Nationale Opera & Ballet, Great hall
3:00 hours, 2 breaks
Shakespeare's greatest tragic romance
To this day, the city of Verona in Italy is still flooded with letters every week addressed to ‘Julia Capulet, Verona’. There could be no greater testament to how deeply Shakespeare’s classic tragedy continues to touch hearts around the world.
Subtile character portrayals
Van Dantzig based his own choreography in part on the original 1940 ballet version by Leonid Lavrovski. Yet the psychological and social immediacy of Van Dantzig’s Romeo and Julia sets it apart from all other versions. Through subtle characterisations and a sensitive evocation of mood and emotion he shows how the feud between the noble families of Montecchi and Capoletti destroys everything in its wake, not only the carefree youth and budding love that proves fatal to Romeo and Julia, but also the social fabric of Verona itself.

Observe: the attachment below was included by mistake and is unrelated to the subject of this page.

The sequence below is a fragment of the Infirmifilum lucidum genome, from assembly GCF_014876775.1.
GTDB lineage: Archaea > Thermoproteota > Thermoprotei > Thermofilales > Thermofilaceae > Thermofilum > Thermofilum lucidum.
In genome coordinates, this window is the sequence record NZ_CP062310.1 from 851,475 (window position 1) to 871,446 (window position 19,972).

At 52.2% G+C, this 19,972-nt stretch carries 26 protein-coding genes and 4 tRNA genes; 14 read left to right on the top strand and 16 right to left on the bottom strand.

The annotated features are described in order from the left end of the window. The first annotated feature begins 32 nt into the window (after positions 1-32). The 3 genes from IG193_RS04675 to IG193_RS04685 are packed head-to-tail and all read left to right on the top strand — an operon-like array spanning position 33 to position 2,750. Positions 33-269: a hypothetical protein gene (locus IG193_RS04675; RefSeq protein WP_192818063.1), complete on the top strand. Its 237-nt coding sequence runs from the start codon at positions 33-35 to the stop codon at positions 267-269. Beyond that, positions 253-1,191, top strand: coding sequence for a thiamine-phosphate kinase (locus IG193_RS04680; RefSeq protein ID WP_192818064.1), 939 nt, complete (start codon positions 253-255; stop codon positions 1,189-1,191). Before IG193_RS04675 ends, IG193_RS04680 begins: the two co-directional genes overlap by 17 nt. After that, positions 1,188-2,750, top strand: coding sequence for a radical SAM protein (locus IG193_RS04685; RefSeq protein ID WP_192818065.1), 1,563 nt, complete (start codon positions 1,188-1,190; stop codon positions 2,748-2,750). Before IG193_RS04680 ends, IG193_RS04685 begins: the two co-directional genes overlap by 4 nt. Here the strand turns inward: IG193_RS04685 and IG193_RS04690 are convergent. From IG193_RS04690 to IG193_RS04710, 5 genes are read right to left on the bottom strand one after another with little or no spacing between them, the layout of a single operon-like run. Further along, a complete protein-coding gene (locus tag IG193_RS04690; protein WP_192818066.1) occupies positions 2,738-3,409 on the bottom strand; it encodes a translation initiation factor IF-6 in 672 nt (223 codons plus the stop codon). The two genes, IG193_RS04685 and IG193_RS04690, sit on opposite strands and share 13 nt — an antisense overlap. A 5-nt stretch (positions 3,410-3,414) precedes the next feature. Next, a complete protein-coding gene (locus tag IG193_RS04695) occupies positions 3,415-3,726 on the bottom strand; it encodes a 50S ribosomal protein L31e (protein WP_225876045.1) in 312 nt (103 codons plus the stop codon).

Part of the enduring success of Van Dantzig's Romeo and Julia owes to its sumptuous staging. Toer van Schayk's set design is a Renaissance painting come to life in vivid scarlet and pastels.
Rudi van Dantzig (1933-2012)
If there is one word that best describes Rudi van Dantzig, it is ‘inspired’. For the twenty years that he was artistic director of Dutch National Ballet, Van Dantzig forged the company into a cohesive whole. His choreographies testify to a strong social commitment and ongoing quest to ‘attain the unattainable’. Among his most famous works are Vier letzte Lieder, Monument voor een gestorven jongen, Onder mijne voeten, Romeo and Julia and Swan Lake. Van Dantzig also made his name as a writer. His debut novel For a lost soldier, crowned with two awards (Geertjan Lubberhuizenprijs and Gouden Ezelsoor), was followed by The Trail of a Comet (a memoire about Rudolf Nureyev), a biography of Willem Arondeus and Memories of Sonia Gaskell, published posthumously.
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